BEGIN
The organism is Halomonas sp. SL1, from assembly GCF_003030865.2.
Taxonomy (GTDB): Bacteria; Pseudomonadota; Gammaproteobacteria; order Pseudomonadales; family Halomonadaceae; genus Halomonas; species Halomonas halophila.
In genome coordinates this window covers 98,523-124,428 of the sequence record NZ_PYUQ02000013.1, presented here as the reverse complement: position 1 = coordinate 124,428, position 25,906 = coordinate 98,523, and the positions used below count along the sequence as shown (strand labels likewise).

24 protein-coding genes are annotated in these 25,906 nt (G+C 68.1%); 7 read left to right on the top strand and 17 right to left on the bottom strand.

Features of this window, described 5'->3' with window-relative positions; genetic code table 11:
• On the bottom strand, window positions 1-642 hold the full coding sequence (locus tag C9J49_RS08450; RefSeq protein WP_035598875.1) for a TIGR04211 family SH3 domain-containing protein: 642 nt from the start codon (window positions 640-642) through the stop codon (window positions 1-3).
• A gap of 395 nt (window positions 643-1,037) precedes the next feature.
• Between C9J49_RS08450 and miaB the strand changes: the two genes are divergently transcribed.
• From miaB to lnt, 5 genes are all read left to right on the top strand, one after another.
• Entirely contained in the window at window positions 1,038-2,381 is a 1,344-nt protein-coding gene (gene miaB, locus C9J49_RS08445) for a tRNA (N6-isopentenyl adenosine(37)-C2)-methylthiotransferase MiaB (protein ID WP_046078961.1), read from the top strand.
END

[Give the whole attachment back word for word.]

The organism is Halomonas sp. SL1, from assembly GCF_003030865.2.
Taxonomy (GTDB): Bacteria; Pseudomonadota; Gammaproteobacteria; order Pseudomonadales; family Halomonadaceae; genus Halomonas; species Halomonas halophila.
In genome coordinates this window covers 98,523-124,428 of the sequence record NZ_PYUQ02000013.1, presented here as the reverse complement: position 1 = coordinate 124,428, position 25,906 = coordinate 98,523, and the positions used below count along the sequence as shown (strand labels likewise).

24 protein-coding genes are annotated in these 25,906 nt (G+C 68.1%); 7 read left to right on the top strand and 17 right to left on the bottom strand.

Features of this window, described 5'->3' with window-relative positions; genetic code table 11:
• On the bottom strand, window positions 1-642 hold the full coding sequence (locus tag C9J49_RS08450; RefSeq protein WP_035598875.1) for a TIGR04211 family SH3 domain-containing protein: 642 nt from the start codon (window positions 640-642) through the stop codon (window positions 1-3).
• A gap of 395 nt (window positions 643-1,037) precedes the next feature.
• Between C9J49_RS08450 and miaB the strand changes: the two genes are divergently transcribed.
• From miaB to lnt, 5 genes are all read left to right on the top strand, one after another.
• Entirely contained in the window at window positions 1,038-2,381 is a 1,344-nt protein-coding gene (gene miaB, locus C9J49_RS08445) for a tRNA (N6-isopentenyl adenosine(37)-C2)-methylthiotransferase MiaB (protein ID WP_046078961.1), read from the top strand.